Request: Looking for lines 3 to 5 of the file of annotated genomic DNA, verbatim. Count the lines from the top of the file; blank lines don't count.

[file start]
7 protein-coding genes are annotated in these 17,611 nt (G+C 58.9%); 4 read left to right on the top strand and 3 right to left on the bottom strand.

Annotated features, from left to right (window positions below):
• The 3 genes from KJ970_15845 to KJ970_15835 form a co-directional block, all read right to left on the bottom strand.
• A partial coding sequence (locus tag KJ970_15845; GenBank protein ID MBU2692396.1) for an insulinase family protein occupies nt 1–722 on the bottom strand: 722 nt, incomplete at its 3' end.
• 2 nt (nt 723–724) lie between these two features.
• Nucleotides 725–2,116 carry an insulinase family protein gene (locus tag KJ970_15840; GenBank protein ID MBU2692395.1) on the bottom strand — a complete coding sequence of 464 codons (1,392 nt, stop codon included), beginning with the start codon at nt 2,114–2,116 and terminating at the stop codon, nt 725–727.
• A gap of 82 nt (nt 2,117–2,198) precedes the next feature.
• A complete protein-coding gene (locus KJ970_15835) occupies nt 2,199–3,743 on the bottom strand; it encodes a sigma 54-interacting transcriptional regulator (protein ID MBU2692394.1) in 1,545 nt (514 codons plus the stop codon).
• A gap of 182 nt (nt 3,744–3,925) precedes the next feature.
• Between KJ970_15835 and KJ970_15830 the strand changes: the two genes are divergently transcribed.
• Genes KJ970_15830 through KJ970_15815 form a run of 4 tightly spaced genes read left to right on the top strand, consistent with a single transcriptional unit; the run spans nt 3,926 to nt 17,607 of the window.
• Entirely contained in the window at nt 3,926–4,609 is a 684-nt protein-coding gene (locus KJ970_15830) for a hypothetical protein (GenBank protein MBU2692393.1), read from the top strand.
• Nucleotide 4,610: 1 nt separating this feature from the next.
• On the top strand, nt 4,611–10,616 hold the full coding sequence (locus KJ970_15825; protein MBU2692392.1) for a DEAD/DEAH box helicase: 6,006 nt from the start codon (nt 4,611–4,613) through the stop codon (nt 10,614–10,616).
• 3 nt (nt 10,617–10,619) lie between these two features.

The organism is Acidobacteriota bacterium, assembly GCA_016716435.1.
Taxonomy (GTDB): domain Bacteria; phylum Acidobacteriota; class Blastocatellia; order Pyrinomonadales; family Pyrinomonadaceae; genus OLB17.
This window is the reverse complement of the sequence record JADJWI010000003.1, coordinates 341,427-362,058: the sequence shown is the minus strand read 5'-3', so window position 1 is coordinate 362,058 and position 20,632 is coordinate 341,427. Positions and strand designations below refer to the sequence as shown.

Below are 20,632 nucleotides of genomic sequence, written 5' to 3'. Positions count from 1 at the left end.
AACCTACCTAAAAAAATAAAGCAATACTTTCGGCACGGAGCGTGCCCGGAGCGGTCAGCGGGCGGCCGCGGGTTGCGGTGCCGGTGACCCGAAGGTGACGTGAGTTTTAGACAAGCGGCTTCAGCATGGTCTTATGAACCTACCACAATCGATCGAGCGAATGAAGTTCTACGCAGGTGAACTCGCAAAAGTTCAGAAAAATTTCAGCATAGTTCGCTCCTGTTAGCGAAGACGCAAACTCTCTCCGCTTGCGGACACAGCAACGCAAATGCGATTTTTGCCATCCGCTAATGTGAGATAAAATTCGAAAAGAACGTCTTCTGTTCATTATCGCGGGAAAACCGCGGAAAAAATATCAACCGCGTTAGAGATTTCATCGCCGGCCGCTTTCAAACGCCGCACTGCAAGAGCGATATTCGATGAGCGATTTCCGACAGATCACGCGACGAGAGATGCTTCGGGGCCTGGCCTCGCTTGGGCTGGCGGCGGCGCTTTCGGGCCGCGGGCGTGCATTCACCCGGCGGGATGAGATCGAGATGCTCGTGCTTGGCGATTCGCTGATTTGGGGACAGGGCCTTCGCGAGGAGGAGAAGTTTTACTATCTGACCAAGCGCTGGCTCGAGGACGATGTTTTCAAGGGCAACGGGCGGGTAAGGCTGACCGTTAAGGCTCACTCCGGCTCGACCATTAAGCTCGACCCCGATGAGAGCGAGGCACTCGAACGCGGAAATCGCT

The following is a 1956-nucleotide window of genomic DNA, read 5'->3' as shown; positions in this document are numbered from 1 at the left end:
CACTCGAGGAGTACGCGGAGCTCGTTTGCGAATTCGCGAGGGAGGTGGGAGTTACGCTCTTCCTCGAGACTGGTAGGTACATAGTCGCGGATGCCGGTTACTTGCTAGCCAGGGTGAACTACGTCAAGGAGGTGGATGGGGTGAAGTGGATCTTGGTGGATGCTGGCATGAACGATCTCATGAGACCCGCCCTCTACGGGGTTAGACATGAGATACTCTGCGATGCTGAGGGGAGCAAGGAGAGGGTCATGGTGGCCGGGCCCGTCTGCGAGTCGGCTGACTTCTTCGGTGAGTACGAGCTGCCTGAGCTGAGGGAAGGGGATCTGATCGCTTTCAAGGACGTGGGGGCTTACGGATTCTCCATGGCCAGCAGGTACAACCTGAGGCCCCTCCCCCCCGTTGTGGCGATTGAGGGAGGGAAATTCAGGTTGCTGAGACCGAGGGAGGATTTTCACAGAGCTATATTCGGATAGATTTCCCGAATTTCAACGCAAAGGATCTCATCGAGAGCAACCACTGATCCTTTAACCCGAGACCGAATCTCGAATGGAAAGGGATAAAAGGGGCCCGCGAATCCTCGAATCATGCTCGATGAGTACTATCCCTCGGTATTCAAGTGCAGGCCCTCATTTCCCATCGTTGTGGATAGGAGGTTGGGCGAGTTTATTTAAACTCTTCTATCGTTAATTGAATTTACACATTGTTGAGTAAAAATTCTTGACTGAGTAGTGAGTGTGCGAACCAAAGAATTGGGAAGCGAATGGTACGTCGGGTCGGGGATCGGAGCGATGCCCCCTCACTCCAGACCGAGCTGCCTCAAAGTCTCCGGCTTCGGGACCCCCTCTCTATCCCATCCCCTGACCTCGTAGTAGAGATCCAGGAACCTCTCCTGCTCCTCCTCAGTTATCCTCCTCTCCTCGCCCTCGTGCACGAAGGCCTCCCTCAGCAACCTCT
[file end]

• The 3 genes from KJ970_15845 to KJ970_15835 form a co-directional block, all read right to left on the bottom strand.
• A partial coding sequence (locus tag KJ970_15845; GenBank protein ID MBU2692396.1) for an insulinase family protein occupies nt 1–722 on the bottom strand: 722 nt, incomplete at its 3' end.
• 2 nt (nt 723–724) lie between these two features.